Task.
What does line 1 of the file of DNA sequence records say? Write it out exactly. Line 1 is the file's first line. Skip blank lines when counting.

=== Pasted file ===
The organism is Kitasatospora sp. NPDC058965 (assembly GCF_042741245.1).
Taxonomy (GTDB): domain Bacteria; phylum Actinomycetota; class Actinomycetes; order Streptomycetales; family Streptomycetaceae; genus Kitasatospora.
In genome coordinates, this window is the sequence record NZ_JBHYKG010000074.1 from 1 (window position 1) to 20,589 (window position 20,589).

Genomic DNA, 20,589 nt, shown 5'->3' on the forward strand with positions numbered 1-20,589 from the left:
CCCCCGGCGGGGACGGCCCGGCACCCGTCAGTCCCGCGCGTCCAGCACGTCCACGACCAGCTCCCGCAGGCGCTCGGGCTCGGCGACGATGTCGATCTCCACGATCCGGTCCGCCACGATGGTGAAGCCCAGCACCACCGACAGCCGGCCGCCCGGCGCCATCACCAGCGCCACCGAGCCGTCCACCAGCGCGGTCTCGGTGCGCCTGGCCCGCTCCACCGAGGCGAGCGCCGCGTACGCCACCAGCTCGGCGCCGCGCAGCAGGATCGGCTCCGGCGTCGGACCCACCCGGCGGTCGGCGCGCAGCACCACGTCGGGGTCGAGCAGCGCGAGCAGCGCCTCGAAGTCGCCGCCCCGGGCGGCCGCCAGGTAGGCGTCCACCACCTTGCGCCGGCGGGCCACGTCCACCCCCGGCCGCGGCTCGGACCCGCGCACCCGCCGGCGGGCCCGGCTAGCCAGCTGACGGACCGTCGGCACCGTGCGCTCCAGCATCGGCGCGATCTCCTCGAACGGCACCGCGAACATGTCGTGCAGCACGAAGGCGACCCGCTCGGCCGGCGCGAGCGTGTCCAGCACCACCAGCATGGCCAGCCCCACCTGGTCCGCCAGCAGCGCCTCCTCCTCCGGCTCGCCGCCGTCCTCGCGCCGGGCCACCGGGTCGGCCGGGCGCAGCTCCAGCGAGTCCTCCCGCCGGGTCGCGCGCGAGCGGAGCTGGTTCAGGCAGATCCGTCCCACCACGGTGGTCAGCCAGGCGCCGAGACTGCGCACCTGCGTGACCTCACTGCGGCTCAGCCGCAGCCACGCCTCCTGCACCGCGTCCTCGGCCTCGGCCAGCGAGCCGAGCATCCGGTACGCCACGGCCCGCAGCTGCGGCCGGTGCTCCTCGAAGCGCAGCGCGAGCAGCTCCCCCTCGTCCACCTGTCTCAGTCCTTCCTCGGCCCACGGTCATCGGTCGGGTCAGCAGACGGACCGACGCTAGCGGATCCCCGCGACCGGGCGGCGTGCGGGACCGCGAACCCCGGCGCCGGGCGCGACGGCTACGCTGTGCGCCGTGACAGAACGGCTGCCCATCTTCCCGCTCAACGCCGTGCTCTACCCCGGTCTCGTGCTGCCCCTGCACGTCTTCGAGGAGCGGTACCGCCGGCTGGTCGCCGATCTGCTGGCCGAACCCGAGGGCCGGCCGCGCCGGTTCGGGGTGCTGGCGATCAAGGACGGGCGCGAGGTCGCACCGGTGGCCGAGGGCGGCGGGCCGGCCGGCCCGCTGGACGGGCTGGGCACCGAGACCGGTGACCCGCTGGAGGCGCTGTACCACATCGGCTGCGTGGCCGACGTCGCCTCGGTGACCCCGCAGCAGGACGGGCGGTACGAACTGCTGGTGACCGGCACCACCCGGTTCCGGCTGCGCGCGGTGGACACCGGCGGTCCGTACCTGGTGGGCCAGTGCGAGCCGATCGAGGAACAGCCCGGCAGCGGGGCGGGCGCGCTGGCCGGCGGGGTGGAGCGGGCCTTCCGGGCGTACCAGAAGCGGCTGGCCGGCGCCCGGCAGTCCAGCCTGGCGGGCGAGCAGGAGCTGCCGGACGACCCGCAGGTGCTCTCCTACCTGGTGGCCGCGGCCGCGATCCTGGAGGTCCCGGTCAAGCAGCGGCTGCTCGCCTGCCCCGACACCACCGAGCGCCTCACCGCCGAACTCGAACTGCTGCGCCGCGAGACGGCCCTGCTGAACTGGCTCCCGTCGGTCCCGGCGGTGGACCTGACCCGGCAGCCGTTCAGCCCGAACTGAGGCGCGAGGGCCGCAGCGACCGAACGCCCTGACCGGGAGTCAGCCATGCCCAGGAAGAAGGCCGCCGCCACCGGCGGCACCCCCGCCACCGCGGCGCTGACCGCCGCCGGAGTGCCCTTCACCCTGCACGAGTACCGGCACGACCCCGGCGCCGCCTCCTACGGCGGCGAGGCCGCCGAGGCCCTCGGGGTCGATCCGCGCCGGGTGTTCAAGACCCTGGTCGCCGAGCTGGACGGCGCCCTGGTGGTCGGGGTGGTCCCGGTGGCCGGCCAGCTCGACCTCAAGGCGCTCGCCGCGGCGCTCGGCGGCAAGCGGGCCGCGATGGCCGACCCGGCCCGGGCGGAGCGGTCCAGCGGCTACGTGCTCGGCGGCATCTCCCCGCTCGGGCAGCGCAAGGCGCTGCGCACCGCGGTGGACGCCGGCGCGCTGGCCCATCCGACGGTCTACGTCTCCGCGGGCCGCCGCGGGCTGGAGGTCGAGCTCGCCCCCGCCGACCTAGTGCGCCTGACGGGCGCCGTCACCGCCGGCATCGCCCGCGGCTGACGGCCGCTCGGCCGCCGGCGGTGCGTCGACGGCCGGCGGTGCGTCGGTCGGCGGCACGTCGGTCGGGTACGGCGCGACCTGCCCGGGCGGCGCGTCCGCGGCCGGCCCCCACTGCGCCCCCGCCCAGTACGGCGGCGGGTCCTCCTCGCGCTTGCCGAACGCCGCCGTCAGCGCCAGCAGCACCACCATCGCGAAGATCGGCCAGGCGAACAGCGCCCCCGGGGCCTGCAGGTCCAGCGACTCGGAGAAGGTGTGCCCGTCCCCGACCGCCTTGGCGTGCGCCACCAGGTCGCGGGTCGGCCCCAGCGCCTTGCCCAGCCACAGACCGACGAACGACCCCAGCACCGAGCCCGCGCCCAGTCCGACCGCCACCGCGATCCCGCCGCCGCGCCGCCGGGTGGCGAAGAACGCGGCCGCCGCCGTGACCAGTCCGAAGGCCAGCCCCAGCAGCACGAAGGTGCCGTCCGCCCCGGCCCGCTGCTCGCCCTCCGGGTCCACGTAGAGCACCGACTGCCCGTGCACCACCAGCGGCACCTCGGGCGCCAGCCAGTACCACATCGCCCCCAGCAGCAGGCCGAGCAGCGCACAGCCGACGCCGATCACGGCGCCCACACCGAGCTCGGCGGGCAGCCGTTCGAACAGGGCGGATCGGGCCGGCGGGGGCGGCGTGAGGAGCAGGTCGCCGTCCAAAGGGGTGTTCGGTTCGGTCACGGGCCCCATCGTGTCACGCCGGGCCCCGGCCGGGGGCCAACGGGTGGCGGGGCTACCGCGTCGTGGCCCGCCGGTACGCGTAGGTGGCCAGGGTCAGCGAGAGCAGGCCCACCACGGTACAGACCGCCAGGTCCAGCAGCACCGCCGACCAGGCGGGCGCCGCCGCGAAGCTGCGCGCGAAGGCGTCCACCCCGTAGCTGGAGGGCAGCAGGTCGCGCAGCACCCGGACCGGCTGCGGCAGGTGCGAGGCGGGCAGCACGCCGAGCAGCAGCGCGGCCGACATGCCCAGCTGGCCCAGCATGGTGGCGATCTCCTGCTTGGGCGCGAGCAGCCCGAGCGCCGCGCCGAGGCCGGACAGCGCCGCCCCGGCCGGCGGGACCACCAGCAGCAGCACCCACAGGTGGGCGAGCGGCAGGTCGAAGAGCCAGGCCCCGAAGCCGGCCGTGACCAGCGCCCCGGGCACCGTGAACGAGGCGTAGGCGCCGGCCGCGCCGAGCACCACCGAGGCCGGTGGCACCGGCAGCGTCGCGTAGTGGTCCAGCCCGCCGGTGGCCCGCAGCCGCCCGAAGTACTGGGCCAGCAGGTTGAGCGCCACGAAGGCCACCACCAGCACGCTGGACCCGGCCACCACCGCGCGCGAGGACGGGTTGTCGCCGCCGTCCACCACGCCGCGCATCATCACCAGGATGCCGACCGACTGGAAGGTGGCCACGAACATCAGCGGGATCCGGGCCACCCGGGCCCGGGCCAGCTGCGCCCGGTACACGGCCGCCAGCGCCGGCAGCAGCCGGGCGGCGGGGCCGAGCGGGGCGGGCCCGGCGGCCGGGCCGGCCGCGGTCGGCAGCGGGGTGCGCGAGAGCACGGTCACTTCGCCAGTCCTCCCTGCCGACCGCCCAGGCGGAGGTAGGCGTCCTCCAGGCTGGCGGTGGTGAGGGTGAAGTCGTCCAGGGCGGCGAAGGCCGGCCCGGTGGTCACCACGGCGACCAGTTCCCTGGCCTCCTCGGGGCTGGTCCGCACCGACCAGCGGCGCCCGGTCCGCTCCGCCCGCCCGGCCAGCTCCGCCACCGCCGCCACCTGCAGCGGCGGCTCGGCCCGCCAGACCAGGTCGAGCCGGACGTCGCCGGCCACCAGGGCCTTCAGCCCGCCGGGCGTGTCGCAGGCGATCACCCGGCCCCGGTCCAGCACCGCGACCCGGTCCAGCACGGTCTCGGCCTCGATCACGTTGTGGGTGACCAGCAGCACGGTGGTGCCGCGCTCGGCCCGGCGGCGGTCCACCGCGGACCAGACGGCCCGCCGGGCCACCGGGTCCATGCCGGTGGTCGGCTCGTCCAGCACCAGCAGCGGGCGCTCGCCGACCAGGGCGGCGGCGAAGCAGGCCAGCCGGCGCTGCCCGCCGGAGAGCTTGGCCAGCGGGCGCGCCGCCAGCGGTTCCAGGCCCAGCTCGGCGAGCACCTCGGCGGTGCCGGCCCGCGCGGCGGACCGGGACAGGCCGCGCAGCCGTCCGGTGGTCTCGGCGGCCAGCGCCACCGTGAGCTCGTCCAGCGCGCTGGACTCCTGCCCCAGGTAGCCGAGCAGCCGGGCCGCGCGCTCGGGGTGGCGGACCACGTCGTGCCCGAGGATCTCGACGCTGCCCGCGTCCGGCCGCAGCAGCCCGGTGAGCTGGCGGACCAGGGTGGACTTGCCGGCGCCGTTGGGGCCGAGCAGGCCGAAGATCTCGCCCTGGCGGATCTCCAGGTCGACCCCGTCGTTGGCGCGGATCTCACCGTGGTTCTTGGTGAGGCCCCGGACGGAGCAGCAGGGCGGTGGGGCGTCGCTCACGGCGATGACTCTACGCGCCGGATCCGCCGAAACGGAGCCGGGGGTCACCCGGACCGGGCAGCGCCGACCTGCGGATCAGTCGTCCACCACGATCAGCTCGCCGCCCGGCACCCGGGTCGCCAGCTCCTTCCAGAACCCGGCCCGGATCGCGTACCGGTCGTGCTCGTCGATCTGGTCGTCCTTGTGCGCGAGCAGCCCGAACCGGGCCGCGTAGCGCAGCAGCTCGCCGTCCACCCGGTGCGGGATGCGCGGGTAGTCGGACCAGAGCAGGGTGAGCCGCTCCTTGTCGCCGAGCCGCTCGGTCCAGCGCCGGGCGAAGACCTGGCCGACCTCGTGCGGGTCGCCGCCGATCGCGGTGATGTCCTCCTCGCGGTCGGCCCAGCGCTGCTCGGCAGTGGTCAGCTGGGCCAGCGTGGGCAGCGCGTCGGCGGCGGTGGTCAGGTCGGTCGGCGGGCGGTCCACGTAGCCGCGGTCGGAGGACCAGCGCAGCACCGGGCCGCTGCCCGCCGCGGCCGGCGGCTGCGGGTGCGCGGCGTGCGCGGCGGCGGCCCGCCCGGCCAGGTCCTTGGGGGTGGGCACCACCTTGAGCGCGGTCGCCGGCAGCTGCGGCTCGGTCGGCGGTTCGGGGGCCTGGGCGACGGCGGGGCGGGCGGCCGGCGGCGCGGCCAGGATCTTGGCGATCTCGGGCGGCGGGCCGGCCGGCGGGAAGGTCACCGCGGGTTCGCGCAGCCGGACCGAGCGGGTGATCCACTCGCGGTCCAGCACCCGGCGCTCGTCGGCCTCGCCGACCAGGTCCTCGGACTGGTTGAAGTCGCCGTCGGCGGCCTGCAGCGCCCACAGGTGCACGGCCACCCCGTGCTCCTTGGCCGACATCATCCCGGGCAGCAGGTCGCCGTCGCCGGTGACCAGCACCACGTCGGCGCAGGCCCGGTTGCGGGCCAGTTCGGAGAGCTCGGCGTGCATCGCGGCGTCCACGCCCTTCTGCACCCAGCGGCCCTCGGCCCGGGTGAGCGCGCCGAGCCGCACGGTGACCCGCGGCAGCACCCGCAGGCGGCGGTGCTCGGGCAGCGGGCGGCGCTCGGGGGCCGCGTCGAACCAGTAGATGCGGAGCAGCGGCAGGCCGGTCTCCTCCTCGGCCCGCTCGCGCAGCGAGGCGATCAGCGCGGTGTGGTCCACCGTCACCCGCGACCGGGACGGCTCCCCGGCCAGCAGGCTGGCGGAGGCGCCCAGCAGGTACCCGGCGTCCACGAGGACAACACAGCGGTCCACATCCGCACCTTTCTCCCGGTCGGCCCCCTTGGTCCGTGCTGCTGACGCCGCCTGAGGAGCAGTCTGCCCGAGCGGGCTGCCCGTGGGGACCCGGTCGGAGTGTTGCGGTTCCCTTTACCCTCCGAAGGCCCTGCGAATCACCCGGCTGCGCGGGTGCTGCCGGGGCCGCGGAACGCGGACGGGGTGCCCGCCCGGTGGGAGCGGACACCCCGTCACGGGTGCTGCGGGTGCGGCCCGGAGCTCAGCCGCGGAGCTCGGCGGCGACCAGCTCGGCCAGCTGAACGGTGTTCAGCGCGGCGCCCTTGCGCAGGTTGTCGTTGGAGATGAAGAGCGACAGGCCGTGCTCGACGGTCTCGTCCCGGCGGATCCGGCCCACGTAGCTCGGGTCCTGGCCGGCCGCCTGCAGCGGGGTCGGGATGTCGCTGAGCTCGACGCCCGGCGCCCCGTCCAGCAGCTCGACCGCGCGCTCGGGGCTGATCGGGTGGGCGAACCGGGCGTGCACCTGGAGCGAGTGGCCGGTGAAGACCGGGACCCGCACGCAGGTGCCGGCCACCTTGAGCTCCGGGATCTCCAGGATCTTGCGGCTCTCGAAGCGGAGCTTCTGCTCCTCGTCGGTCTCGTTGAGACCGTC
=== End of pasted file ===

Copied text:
The organism is Kitasatospora sp. NPDC058965 (assembly GCF_042741245.1).